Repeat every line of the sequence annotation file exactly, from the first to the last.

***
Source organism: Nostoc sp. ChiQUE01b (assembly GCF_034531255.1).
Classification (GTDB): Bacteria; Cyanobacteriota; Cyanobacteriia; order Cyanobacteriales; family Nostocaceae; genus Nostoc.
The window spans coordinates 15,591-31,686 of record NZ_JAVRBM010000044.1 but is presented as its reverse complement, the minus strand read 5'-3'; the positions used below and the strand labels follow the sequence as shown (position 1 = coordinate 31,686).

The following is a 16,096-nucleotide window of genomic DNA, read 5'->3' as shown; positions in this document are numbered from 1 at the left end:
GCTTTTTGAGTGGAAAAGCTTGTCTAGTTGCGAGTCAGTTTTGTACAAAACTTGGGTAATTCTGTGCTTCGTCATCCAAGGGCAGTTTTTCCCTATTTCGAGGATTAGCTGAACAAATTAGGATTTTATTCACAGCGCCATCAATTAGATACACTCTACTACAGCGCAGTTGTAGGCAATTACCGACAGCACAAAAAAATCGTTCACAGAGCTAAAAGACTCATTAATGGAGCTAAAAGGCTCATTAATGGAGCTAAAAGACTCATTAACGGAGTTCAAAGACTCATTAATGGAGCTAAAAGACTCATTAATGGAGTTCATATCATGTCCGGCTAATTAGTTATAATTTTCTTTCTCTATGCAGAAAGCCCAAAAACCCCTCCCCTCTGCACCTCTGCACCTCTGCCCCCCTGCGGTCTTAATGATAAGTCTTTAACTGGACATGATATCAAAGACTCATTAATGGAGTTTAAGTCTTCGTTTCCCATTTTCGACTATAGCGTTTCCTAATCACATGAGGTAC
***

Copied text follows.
Source organism: Nostoc sp. ChiQUE01b (assembly GCF_034531255.1).
Classification (GTDB): Bacteria; Cyanobacteriota; Cyanobacteriia; order Cyanobacteriales; family Nostocaceae; genus Nostoc.
The window spans coordinates 15,591-31,686 of record NZ_JAVRBM010000044.1 but is presented as its reverse complement, the minus strand read 5'-3'; the positions used below and the strand labels follow the sequence as shown (position 1 = coordinate 31,686).

The following is a 16,096-nucleotide window of genomic DNA, read 5'->3' as shown; positions in this document are numbered from 1 at the left end:
GCTTTTTGAGTGGAAAAGCTTGTCTAGTTGCGAGTCAGTTTTGTACAAAACTTGGGTAATTCTGTGCTTCGTCATCCAAGGGCAGTTTTTCCCTATTTCGAGGATTAGCTGAACAAATTAGGATTTTATTCACAGCGCCATCAATTAGATACACTCTACTACAGCGCAGTTGTAGGCAATTACCGACAGCACAAAAAAATCGTTCACAGAGCTAAAAGACTCATTAATGGAGCTAAAAGGCTCATTAATGGAGCTAAAAGACTCATTAACGGAGTTCAAAGACTCATTAATGGAGCTAAAAGACTCATTAATGGAGTTCATATCATGTCCGGCTAATTAGTTATAATTTTCTTTCTCTATGCAGAAAGCCCAAAAACCCCTCCCCTCTGCACCTCTGCACCTCTGCCCCCCTGCGGTCTTAATGATAAGTCTTTAACTGGACATGATATCAAAGACTCATTAATGGAGTTTAAGTCTTCGTTTCCCATTTTCGACTATAGCGTTTCCTAATCACATGAGGTAC